Print Edition - 2014-07-13 | Free the Words
Waiting for the rain
- Investment in irrigation infrastructure and energy can help farmers cope with a delayed monsoon
Jul 12, 2014-
A poor monsoon is terrible news for our region’s agriculture, given the limited irrigation facilities and heavy reliance on rain-fed farming. The slow pace of paddy transplantation in Nepal is making headlines while the hike in prices and hoarding is making news in India. If monsoon rains do not catch up soon, it will have serious implications on food security, food prices and overall economic growth in the region. There is not much we could have done about the delayed onset of monsoon but perhaps there were ways in which its negative impact on agriculture could have been reduced.
Energy and infrastructure
The negative impacts on agriculture could have been partly averted by concerted investments in irrigation and energy infrastructure, both in the hills and in the Tarai. By irrigation, we do not necessarily mean large-scale surface irrigation costing millions of dollars but even small-scale irrigation using groundwater could have worked miracles at this time. Indeed, there are roughly 120,000 farmer-owned shallow tubewells dotting the Tarai and farmers use them for life saving irrigation and growing high-value crops like vegetables. But they all run on diesel. Given the high cost of diesel, it does not make a lot of economic sense for farmers to transplant paddy using diesel pumps.
Instead, farmers choose to wait for the arrival of monsoon and by doing so, risk severe reduction in yields. Delayed transplantation affects not only paddy production but also impacts the rest of the cropping cycle. What is happening right now in Nepal is starkly reminiscent of what happened in Bihar during the 2009 drought. Bihar, like much of Nepal, has poor irrigation infrastructure. It had a deficit rainfall of 40 percent that year and the area sown with paddy plummeted by 50 percent, leading to severe loss in farmers’ incomes. However, in Punjab, with similar rainfall deficit, there was hardly any decline in cropped areas simply because farmers had access to irrigation—both through canals and electricity operated groundwater pumps.
In places like the Tarai, where groundwater is available in plenty and at very shallow depths, it is indeed distressing to see fields left fallow due to the late arrival of the monsoon, or for that matter, fields left fallow during the summer season, when a second or third crop could have been easily grown. Similar is the case in the mid-hills, where perennial rivers flow at valley bottoms but water cannot be lifted from the rivers to irrigate fields on hill slopes.
The Tarai and the mid-hills do not really face a physical scarcity of water per se, even when monsoons fail once in a while, like it may this year. Water is available there, either a few feet below the ground in abundantly recharged aquifers or flowing through the river valleys. Yet, farmers cannot use this plentiful water because they lack access to affordable and reliable sources of energy to lift that water. While the impact of power shortages on urban residents and industries is much discussed, farmers’ plight due to energy scarcity rarely makes headlines.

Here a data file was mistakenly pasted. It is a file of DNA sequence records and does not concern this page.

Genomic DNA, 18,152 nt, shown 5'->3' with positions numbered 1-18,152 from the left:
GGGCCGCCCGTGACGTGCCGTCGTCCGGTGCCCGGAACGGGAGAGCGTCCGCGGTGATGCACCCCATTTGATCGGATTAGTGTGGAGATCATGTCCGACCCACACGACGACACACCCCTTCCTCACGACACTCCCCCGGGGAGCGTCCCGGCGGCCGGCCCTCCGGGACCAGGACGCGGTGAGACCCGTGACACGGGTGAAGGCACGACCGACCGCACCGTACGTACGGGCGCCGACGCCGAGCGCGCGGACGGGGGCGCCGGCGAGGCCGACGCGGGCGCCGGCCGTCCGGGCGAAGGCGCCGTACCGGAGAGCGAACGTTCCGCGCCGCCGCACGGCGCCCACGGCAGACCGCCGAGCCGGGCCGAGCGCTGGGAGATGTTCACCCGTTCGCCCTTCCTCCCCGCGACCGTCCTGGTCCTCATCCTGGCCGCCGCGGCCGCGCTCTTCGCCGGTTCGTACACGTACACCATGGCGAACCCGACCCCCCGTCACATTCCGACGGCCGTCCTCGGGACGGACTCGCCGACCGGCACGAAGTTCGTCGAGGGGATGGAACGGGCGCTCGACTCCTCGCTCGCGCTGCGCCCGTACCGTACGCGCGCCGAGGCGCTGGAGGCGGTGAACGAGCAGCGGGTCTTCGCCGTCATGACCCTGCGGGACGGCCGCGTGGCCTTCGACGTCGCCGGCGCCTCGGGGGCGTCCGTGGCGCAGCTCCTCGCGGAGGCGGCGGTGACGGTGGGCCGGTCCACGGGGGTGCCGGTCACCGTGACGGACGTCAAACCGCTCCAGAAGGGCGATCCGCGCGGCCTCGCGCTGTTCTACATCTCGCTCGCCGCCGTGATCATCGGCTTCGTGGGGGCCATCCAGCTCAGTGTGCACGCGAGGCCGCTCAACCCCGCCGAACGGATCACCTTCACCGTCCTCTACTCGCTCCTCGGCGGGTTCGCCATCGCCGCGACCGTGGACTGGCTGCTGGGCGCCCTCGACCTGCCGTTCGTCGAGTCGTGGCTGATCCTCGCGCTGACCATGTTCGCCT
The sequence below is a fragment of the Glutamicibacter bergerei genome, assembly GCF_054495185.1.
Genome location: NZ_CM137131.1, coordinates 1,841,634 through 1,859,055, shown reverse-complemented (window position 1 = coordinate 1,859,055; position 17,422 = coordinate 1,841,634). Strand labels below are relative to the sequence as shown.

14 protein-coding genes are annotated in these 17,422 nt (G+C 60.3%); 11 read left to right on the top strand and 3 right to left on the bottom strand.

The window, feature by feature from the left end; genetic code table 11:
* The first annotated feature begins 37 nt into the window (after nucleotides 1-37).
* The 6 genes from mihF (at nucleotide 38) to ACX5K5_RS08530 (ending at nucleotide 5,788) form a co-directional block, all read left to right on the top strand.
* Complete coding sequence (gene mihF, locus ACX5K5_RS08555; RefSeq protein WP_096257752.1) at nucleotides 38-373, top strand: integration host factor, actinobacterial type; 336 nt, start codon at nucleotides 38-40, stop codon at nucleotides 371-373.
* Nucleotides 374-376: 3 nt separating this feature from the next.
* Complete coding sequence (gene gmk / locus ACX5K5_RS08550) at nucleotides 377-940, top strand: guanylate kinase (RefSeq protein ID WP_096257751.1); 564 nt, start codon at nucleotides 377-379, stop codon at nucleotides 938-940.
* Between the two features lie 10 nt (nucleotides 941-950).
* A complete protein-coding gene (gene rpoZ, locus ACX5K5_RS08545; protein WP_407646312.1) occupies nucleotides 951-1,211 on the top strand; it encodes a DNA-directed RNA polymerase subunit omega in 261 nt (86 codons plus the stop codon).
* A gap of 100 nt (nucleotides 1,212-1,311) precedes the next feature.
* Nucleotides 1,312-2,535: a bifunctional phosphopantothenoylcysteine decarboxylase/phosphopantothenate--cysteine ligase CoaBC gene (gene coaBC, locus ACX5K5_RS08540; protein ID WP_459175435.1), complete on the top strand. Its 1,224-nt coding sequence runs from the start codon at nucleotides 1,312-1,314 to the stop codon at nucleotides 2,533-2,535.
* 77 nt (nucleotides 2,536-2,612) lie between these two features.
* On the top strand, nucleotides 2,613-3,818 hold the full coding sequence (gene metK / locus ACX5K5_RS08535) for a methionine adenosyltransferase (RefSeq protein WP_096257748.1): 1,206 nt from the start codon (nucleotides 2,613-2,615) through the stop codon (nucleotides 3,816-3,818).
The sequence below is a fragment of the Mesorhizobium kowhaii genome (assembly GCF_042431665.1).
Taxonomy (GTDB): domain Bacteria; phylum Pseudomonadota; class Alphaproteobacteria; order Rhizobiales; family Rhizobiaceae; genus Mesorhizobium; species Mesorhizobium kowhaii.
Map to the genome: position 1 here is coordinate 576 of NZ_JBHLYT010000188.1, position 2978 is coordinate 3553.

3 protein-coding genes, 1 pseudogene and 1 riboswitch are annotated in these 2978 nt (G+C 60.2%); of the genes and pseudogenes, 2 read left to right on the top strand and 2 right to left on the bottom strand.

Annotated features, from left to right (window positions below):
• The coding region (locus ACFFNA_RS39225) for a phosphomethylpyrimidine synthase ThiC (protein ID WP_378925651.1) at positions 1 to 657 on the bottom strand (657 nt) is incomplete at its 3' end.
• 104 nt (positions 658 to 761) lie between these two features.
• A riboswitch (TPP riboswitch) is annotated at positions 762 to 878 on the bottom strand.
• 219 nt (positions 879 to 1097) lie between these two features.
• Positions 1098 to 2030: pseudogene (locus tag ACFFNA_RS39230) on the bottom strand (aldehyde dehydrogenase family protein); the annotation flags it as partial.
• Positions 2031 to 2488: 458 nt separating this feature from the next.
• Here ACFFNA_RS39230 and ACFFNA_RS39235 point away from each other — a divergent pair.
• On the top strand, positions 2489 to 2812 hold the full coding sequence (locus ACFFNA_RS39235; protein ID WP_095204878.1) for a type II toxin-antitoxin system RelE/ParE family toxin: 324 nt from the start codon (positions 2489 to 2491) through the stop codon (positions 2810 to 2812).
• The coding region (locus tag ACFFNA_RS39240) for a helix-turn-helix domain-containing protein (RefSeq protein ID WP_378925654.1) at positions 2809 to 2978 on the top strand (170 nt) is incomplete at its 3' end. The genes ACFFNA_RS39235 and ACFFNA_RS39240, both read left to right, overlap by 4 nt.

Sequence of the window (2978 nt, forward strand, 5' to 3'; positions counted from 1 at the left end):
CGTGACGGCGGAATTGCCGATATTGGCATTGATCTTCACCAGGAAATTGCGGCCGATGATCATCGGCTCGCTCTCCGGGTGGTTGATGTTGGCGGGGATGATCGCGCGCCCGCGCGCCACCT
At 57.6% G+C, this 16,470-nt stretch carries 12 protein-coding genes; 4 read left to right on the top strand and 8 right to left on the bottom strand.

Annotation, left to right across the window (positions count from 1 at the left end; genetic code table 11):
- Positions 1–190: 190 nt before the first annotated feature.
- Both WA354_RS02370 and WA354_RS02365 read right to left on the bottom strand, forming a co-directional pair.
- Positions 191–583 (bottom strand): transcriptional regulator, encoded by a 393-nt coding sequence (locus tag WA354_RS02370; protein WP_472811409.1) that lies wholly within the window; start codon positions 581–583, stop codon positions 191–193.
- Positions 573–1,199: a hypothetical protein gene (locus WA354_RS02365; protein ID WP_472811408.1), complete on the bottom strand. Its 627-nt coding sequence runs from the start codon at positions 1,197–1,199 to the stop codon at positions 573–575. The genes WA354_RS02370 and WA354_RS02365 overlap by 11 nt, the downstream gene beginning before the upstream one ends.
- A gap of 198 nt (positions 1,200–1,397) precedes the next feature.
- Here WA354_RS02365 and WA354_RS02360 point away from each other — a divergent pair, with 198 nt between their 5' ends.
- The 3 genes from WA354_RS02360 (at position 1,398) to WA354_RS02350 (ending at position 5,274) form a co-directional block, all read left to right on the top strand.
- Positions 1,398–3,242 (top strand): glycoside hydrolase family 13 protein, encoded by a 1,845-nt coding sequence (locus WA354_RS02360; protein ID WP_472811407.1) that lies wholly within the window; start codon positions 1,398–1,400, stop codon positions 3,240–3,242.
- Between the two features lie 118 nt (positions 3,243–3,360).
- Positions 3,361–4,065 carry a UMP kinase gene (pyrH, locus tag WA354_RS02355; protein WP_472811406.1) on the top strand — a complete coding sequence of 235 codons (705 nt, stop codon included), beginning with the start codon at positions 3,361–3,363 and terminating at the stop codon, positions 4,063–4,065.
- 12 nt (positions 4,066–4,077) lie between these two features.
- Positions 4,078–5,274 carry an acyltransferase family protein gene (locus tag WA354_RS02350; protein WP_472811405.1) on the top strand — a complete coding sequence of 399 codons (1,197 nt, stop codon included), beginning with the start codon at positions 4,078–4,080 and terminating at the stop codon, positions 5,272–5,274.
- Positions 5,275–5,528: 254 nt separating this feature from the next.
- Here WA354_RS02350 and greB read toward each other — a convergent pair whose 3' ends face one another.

Just imagine for a moment that most of those 120,000 or so shallow tubewells in the Tarai connected to the electricity grid or solar panels and getting reliable electricity supply for at least six hours a day. Or that there were several hundreds of small electricity or solar powered lift irrigation systems in the mid-hills of Nepal. Then, would farmers still postpone paddy transplantation owing to the delay in the monsoon? They most likely would not, because electricity is far more affordable than diesel and the cost of keeping land fallow much higher.
This very important link between water, energy and agriculture is not well understood. True, the electricity being generated now is not enough for the population in general, not just farmers, but rarely is agricultural electricity deemed important enough to make it to policy documents and future electricity demand forecasts. This needs to change immediately if we want our farmers to cope with the vagaries of the monsoon.
Give solar pumps a chance
While Nepal works on its long-term hydropower plans, it would be timely to think about other renewable sources of energy that can be developed and deployed quickly for the benefit of farmers. One such option is solar-powered pumps. In the past decade, the costs of solar panels have come down sharply and it is now possible to install 1 HP solar pumps for a little over Rs 200,000 and at no further recurring costs. Higher capacity pumps are also available in the market, albeit at higher prices. These pumps are suitable for one-acre farms and for providing irrigation during the most critical period in paddy transplantation.
Thus, while worry about the late onset of the monsoon is completely justified, let us not forget that most of the negative consequences of such a delay could have been largely avoided if farmers had access to energy.
Mukherji is Theme Leader of Water and Air and Shrestha is Programme Coordinator, HYCOS Initiative, River Basin Management at the International Centre for Integrated Mountain Development (ICIMOD), Kathmandu
Published: 13-07-2014 09:35